… in Low German means something like "dance devil", one who dances with wild abandon. Malbrook also is a well-known traditional melody in northern Europe; the spelling may vary.
The north of Germany and southern Scandinavia have for centuries shared a common heritage based on extensive ties of trade, knowledge and culture. This cross-fertilisation reached its fullest flower in the late mediaeval era, at the time of the Hanseatic League (a confederation of trading cities in northern Europe). In that period Low German was the most important language of commerce in northern Europe. It had a strong influence on the Scandinavian languages: nearly fifty per cent of the words in modern Swedish have a Low German origin. There was also a strong cultural exchange between northern Germany and southern Scandinavia. Many lyrics and melodies, as well as other cultural products dating from the late Middle Ages, are similar in both regions.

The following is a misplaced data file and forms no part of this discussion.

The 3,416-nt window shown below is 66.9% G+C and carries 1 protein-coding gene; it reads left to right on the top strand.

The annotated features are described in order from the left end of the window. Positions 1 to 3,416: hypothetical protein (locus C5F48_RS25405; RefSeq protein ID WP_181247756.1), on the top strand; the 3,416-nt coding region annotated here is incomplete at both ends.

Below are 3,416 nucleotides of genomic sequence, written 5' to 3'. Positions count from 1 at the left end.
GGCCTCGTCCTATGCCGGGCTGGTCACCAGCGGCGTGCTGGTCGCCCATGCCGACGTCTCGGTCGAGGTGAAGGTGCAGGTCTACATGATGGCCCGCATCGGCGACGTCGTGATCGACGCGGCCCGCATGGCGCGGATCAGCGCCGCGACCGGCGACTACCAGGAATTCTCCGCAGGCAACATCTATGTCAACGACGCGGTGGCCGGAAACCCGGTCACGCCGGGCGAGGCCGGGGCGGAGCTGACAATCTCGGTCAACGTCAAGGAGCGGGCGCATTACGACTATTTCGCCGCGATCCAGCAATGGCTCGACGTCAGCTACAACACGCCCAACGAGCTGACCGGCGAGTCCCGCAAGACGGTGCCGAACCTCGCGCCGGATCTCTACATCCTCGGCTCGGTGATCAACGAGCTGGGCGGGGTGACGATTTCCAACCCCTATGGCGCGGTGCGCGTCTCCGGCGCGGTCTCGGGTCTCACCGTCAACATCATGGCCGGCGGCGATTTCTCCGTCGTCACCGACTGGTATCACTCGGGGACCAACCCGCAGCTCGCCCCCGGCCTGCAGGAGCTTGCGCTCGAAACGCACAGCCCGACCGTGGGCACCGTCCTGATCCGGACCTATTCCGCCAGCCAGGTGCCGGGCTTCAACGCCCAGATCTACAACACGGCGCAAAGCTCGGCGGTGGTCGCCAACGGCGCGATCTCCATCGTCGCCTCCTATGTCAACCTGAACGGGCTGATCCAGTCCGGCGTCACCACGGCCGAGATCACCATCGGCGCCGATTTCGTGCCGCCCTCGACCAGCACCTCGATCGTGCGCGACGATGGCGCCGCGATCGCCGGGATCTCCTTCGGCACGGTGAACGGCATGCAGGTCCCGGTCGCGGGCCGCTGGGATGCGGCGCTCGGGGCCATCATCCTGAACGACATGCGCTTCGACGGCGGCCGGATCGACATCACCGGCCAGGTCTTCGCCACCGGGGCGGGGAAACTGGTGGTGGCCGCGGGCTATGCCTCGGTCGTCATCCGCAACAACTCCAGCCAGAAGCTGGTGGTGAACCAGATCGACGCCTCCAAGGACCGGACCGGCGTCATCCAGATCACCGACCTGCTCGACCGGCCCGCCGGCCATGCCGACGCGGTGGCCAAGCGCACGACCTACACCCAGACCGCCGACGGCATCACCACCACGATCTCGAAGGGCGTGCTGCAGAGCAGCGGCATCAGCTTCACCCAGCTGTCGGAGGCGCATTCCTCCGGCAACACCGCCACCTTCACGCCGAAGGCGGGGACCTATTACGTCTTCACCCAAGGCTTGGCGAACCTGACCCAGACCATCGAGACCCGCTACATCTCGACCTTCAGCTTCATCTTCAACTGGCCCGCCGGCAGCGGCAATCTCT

This was the starting point for the project "Malbrook". Wolfgang Meyering (North-Germany) had already been playing songs and music from northern Germany as both a musician and a radio journalist for more than 25 years. He chose traditional and/or original music mostly from northern Germany - songs about murder, jealousy and death, odd children's songs in polka style and a suite of three 'Schotsken' (a dance that is called Schottis in Sweden and Norway). The tunes were recorded with musicians from Sweden and with musicians from northern Germany with Scandinavian experience using a wide variety of instruments - mandola, mandolin, hurdy gurdy, German and Swedish bagpipe, Bohemian/German harp, flutes, fiddles, percussion, loops, sound samples and more.